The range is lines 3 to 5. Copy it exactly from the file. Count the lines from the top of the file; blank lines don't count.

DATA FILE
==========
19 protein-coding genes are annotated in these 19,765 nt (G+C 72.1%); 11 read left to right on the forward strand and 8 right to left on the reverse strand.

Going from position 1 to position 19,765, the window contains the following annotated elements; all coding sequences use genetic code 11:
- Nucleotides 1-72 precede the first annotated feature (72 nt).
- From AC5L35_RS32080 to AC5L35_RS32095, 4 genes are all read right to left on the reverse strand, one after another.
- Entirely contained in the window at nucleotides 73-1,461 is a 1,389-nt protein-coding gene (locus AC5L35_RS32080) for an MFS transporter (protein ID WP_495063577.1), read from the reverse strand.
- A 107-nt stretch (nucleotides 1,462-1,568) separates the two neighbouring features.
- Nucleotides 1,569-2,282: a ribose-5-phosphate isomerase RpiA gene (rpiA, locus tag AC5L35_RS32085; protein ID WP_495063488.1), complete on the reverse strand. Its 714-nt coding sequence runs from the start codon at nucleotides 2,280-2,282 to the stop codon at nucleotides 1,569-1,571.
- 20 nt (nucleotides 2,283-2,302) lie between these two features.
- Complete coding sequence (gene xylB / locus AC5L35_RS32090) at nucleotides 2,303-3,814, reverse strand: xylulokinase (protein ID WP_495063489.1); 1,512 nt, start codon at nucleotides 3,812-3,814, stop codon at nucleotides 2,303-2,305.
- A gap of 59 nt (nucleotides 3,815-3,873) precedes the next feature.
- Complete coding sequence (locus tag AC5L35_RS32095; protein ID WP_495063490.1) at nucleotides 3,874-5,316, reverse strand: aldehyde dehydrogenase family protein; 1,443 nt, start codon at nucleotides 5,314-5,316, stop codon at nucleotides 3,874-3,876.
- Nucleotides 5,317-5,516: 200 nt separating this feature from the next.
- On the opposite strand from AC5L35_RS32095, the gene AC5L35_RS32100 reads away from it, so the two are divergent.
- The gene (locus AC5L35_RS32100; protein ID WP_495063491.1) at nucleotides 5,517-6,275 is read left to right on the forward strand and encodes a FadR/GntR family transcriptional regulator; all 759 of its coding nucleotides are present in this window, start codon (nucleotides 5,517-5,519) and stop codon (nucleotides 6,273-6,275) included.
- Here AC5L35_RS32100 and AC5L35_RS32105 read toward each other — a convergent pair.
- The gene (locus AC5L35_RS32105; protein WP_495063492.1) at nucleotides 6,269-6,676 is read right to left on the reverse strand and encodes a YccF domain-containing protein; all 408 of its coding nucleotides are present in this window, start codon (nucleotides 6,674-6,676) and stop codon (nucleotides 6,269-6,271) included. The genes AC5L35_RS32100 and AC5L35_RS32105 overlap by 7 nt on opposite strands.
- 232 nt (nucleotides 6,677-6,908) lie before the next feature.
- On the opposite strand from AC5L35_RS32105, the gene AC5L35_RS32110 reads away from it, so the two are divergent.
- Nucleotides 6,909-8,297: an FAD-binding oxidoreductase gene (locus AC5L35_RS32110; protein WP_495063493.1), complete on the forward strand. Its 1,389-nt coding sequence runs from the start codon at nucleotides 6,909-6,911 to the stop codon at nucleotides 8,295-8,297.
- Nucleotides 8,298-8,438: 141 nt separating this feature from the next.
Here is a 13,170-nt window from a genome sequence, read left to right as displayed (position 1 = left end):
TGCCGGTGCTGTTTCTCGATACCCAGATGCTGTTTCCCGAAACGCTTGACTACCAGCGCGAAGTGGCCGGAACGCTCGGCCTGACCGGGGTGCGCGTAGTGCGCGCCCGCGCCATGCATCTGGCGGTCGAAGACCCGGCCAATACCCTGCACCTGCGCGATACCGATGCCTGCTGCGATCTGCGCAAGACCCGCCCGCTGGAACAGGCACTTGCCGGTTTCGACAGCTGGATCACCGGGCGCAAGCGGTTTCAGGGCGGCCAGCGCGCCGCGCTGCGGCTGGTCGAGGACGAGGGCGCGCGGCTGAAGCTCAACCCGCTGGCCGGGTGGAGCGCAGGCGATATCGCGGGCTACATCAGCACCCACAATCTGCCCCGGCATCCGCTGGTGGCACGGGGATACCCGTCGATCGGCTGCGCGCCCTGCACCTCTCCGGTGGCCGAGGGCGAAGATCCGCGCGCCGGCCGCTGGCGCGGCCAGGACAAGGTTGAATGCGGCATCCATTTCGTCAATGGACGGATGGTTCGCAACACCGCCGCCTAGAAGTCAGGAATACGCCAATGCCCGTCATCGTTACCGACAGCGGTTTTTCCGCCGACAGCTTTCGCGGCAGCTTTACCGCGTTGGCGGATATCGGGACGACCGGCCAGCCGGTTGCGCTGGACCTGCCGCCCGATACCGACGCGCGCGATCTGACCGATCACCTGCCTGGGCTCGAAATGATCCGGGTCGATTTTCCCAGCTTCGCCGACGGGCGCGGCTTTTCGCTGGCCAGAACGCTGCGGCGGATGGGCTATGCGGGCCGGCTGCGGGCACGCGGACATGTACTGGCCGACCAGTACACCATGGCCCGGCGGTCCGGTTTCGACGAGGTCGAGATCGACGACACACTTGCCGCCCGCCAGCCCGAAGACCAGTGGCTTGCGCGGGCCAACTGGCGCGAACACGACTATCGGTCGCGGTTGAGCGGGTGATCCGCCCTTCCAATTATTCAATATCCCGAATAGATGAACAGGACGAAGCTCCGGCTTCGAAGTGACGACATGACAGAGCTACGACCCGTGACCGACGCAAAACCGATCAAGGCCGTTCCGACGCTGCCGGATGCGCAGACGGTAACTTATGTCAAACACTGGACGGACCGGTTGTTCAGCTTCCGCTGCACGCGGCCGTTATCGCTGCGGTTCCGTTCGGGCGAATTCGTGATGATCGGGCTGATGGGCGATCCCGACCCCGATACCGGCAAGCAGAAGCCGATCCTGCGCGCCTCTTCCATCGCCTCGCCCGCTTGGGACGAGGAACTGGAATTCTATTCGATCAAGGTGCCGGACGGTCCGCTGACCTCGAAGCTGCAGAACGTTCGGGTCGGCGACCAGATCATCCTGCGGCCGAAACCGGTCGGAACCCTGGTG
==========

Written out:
- Nucleotides 1-72 precede the first annotated feature (72 nt).
- From AC5L35_RS32080 to AC5L35_RS32095, 4 genes are all read right to left on the reverse strand, one after another.
- Entirely contained in the window at nucleotides 73-1,461 is a 1,389-nt protein-coding gene (locus AC5L35_RS32080) for an MFS transporter (protein ID WP_495063577.1), read from the reverse strand.